There's surely no better place than an IMAX screen to watch a story about a 700-foot-high wall.

But the announcement this week that the two most recent "Game of Thrones" episodes (the epic ice battle episode "The Watchers on the Wall" and the shocking Season 4 finale "The Children") and a Season 5 trailer are coming to IMAX screens on Jan. 23 brings to mind another wall under assault -- the increasingly academic wall between movies and TV.

Granted, it makes sense for HBO to give theatergoers a healthy helping of its popular swords-and-skin fantasy series. After all, as large as George R.R. Martin's saga looms in pop culture chatter, there's still a majority of Americans who don't subscribe to the premium cable channel and haven't seen the show. The IMAX event is a good way to mobilize both newbies and longtime fans and to get both groups primed for this spring's new season. Plus, what longtime "GoT" fan wouldn't want to see two of the series most cinematic episodes on the biggest possible screen?

And yet, the the booking seems a surprising decision, at least for the theater owners. Aren't these the same people who've been trying for years to get us off our living room couches by promising us an experience we can't get from our increasingly theatrical-quality home entertainment systems? They're trying to pry us away from our TVs by offering us.... TV?

Still, let's face it, the movies have been becoming more TV-like all the time. Hollywood's big movie franchises, especially the Marvel Cinematic Universe films, are essentially long episodes in an over-arching, continuous narrative. The endless parade of movie trailers and ads for local and national merchants you have to sit through before the show seems more and more like watching commercials that you can't fast-forward or click away from. You can think of the seat-side meal service that many theaters now offer evening patrons as TV dinners writ large. Some theaters house regular pay-per-view events, like boxing matches, opera productions, and concerts. As theaters with digital projectors grow to rely more on satellite transmission of content and less on portable disk drives containing prints of feature films, they'll essentially become broadcast receivers, showing what is essentially satellite TV on very large flat-screens. So the "Game of Thrones" booking is just one more step toward the increasing TV-ification of cinema.

Conversely, what you watch at home is becoming more and more cinematic. Or at least how we used to think of cinema -- larger-than-life storytelling about people with big personalities coping with extreme situations. Besides "Game of Thrones," think "The Walking Dead," "How to Get Away With Murder," "American Horror Story," "Homeland," "Hannibal" (inspired, of course, by a popular movie series), and many others. Truly ambitious TV writers are crafting series with short seasons and closed-ended narratives like "True Detective" and "Fargo" (also inspired by a popular film) that play like complete films in bite-size chunks, complete with actual movie stars aboard (Matthew McConaughey, Woody Harrelson, Billy Bob Thornton, Martin Freeman). TV programmers have been boasting for years now that they've picked up the mantle that the film industry has all but abandoned and made TV a home for adventurous, complex, grown-up storytelling.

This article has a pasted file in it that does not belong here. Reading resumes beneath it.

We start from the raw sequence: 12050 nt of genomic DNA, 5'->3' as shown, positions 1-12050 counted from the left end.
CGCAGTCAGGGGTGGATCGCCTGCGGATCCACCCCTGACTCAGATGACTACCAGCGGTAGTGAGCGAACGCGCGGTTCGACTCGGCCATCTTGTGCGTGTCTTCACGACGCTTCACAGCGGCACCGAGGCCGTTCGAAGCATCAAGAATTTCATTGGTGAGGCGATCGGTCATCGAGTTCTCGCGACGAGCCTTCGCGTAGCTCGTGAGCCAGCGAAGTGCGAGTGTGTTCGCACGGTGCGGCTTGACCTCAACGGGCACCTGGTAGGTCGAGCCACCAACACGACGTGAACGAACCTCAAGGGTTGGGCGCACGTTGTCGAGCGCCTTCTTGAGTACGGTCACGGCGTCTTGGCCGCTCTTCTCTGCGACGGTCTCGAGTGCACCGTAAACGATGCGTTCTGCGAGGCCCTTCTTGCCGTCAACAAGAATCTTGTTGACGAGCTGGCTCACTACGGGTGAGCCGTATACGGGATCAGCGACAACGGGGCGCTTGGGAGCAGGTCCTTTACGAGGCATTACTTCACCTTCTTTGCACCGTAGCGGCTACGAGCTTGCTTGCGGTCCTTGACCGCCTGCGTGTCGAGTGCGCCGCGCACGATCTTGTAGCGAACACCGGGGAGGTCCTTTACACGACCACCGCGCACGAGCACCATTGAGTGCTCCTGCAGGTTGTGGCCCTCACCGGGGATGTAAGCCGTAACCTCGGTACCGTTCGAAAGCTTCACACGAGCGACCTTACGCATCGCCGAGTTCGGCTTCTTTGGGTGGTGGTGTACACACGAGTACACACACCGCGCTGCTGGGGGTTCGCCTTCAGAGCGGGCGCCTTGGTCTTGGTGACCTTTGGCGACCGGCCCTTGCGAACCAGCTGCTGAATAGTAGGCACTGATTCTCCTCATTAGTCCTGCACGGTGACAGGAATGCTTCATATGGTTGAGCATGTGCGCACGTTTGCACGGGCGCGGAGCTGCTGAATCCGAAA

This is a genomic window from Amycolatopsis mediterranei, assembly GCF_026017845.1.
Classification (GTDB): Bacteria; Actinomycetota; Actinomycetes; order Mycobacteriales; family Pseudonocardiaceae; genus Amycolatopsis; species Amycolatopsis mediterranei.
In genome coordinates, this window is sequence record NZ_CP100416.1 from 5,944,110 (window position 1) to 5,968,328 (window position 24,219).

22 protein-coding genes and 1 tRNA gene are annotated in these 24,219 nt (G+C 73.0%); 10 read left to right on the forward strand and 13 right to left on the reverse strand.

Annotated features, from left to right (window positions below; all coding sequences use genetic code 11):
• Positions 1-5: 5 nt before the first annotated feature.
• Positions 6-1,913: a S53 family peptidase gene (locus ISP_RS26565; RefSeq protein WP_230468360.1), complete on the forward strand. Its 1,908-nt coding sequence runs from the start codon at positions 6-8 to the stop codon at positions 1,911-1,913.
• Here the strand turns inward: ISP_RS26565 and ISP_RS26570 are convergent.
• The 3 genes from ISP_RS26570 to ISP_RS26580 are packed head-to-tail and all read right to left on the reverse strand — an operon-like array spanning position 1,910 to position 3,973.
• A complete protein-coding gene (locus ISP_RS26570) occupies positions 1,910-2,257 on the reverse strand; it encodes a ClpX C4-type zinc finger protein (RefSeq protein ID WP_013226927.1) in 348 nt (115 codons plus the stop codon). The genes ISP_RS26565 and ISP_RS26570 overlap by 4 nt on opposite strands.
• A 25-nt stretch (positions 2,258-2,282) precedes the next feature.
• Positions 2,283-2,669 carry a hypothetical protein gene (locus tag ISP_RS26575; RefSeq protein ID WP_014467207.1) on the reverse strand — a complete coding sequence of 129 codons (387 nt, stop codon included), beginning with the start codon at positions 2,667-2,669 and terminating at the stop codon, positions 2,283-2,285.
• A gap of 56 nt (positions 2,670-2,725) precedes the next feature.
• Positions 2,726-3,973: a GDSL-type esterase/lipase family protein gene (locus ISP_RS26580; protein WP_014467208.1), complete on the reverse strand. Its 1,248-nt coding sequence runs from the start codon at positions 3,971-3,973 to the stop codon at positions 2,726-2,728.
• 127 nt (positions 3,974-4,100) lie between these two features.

Lately, however, it seems that TV is becoming more like what the movies are now: desperate attempts to latch on to old brand names in the hope of generating hits from the familiar and comfortable and slowing the attrition of a youthful demographic increasingly uninterested in what the medium has to offer. Two weeks ago, Time magazine noted that the TV channels (network, basic cable, and premium alike) have an aggregate of at least 20 series currently in development based on old movies. Some are beloved hit films like "Big," "Hitch," "Minority Report," "Scream," "Rush Hour," "Marley & Me," "The Odd Couple" (already adapted to TV at least twice) and "Shutter Island" (the series will be a prequel called "Ashecliffe"). Others are cult favorites ("Bachelor Party," "Devil's Advocate," "Limitless," "Real Genius," "The Illusionist," "School of Rock," "Shooter," and SyFy's soon-to-debut "12 Monkeys"). But some are movies that no one really liked the first time around but that still have familiar names ("Monster-in-Law," "In Good Company"), which is apparently all you need to guarantee that there's a built-in audience, no matter how small. One adaptation, "Uncle Buck," was already tried as a series 25 years ago, and even though it didn't work then, someone thinks it can work now. And most meta of all is a TV version of "The Truman Show." For all the talk of a current TV golden age, this sort of programming suggests the kind of creative bankruptcy that we've come to complain about in Hollywood filmmaking.

Further complicating things are streaming services like Netflix, making no real distinction between movies and TV and in fact making them seem more alike. Either way, you're watching at your own convenience, not according to the schedule of the movie theater or the TV network, and you're probably watching on a handheld screen that's not really optimal for either TV or movies. And while you could watch individual episodes of TV shows, you're encouraged to binge-watch, turning each season of a TV series into a very long movie.

If you're an older viewer, these paradoxes may make your head hurt. But there's a younger generation of viewers who must take these paradoxes in stride. To them, the distinctions among all forms of on-screen entertainment have become increasingly meaningless. Whether you watch your story on a giant IMAX screen or your three-inch smartphone, it's all TV eventually.

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